The hybrid working model is becoming more popular and widely accepted as employees begin to demand more work-life balance.
A hybrid working model consists of employees working from different locations, including a traditional office, a home office, or another remote work location. Under this model, some employees may work in an office part-time and in remote locations other days of the week.
A hybrid working model can also consist of different groups of employees working from different locations. This can include a collaborative workspace while traveling or on the go. A hybrid working model can designate separate satellite offices or arrangements where some departments work remotely full-time and others go back and forth between a company office and home.
One of the advantages of a hybrid working model is that it provides control and flexibility. Employees can work from home or remotely when they need to, which can increase feelings of goodwill toward the organization. This, in turn, can cause engagement and organizational commitment to remain stable or rise.
A hybrid working model can work well for employees that need a balance between interaction with co-workers and added control over their work environments. By working remotely a few days of the week, they can be more productive in accomplishing tasks that require enhanced concentration. Employees can also get the level of in-person socialization they need with peers to get their jobs done.
Higher engagement and commitment levels mean increased staff retention. This can alleviate some of the burden associated with turnover and recruitment. Organizations can avoid the knowledge and skills lost when employees become disengaged and seek employment elsewhere.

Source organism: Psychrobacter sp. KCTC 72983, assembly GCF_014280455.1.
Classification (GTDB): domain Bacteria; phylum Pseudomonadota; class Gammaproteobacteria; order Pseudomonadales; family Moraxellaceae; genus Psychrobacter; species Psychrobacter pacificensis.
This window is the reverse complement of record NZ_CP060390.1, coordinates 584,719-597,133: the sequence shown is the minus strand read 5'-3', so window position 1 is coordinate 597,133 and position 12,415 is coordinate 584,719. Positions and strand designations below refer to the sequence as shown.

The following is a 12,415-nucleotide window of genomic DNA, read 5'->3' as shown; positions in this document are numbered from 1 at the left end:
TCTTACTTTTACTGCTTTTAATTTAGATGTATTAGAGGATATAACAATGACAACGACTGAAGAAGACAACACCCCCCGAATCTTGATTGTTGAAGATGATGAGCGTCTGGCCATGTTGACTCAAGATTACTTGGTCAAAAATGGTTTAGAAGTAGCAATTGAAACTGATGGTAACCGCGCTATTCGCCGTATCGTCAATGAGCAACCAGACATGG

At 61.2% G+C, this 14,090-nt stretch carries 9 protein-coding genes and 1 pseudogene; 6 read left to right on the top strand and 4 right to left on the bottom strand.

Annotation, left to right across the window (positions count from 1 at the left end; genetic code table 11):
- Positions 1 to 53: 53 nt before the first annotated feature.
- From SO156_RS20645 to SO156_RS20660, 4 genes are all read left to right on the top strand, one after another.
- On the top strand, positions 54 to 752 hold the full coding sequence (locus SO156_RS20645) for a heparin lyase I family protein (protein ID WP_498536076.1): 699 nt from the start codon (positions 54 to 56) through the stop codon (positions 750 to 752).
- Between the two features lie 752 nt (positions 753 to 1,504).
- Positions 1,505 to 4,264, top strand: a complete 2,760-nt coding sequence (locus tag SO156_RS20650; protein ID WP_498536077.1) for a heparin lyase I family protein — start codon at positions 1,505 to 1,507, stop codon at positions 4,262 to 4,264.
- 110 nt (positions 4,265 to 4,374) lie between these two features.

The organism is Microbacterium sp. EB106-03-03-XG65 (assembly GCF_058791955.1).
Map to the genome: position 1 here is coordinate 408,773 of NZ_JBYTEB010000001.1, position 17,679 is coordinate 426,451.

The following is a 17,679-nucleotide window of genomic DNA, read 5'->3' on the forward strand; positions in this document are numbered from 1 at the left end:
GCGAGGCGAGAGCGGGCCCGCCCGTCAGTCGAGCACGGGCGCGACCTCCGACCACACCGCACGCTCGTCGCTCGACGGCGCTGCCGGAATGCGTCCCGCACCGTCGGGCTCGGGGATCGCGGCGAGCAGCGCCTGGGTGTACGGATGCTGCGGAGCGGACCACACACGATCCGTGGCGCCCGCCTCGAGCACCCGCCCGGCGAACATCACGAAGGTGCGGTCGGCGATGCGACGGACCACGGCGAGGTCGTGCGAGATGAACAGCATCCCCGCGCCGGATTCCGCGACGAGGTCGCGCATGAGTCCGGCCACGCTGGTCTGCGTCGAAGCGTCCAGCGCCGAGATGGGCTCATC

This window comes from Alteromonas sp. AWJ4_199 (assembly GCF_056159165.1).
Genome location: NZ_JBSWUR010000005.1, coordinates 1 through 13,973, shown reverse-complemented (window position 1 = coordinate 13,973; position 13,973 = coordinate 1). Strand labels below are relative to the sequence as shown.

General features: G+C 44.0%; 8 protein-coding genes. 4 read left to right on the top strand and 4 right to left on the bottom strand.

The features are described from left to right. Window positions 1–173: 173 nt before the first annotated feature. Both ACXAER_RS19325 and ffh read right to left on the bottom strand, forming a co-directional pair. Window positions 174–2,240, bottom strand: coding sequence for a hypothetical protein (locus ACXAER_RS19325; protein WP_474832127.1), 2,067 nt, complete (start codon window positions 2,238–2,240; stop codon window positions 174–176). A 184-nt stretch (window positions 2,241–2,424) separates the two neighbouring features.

Putting a hybrid working model into place could be more intimidating for inexperienced managers. However, there are some best practices organizations can follow. These include creating policies, adjusting the office workspace, encouraging collaboration and relationships in different ways, and equalizing benefits.
Creating policies starts with asking employees about their needs and preferences. A hybrid work model can accommodate those needs and preferences by establishing various protocols. For instance, those who want to work from home part of the week can establish regular schedules with their managers that designate “in-office” versus remote working days.
Since different groups of employees may be using office space at various times, the traditional method of designating individual desk space may no longer be efficient. Having fewer desks, but setting up a reservation system where employees can claim a desk when they will be in the office can work. Other organizations may stagger the weeks that groups of employees work in the office versus remotely, allocating available desk space to whichever group works in-person during designated periods.
Peer to Peer Relationships
Using technology to encourage and replicate in-person collaboration can help maintain camaraderie. Using online collaborative tools and video calls can encourage employees to maintain conversations. These tools can substitute for face-to-face meetings and team-building activities.
Benefits that employees working in the office enjoy can also be extended to remote workers to foster relationships. For example, going out to team lunches and celebrating birthdays in the office is common. Sending meal gift cards and birthday care packages to at-home workers can maintain the same sense of belonging.
As hybrid work models and needs become more common, leaders and managers can find ways to implement them well. This includes setting policies and maintaining positive associations between workers and the organization. Surveying employees and designing hybrid models around organizational and worker needs is crucial.
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